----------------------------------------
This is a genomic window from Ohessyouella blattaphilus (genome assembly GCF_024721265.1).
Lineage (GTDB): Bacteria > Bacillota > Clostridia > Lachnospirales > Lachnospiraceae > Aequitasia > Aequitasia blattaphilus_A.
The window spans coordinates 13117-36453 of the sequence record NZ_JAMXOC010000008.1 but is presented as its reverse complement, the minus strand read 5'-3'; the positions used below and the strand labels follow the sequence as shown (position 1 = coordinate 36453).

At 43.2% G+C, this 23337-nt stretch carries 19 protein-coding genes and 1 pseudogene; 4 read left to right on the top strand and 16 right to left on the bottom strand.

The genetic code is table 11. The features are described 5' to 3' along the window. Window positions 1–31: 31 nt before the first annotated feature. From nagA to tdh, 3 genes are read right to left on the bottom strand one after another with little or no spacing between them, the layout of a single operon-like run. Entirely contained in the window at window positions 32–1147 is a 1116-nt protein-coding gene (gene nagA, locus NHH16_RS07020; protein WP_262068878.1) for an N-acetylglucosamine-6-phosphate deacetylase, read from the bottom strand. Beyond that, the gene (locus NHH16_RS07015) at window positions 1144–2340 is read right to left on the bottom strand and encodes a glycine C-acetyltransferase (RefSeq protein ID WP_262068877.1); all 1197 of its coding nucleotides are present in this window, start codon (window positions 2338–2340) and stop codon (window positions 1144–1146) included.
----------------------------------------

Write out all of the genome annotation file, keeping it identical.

This is a genomic window from Ohessyouella blattaphilus (genome assembly GCF_024721265.1).
Lineage (GTDB): Bacteria > Bacillota > Clostridia > Lachnospirales > Lachnospiraceae > Aequitasia > Aequitasia blattaphilus_A.
The window spans coordinates 13117-36453 of the sequence record NZ_JAMXOC010000008.1 but is presented as its reverse complement, the minus strand read 5'-3'; the positions used below and the strand labels follow the sequence as shown (position 1 = coordinate 36453).

At 43.2% G+C, this 23337-nt stretch carries 19 protein-coding genes and 1 pseudogene; 4 read left to right on the top strand and 16 right to left on the bottom strand.

The genetic code is table 11. The features are described 5' to 3' along the window. Window positions 1–31: 31 nt before the first annotated feature. From nagA to tdh, 3 genes are read right to left on the bottom strand one after another with little or no spacing between them, the layout of a single operon-like run. Entirely contained in the window at window positions 32–1147 is a 1116-nt protein-coding gene (gene nagA, locus NHH16_RS07020; protein WP_262068878.1) for an N-acetylglucosamine-6-phosphate deacetylase, read from the bottom strand. Beyond that, the gene (locus NHH16_RS07015) at window positions 1144–2340 is read right to left on the bottom strand and encodes a glycine C-acetyltransferase (RefSeq protein ID WP_262068877.1); all 1197 of its coding nucleotides are present in this window, start codon (window positions 2338–2340) and stop codon (window positions 1144–1146) included.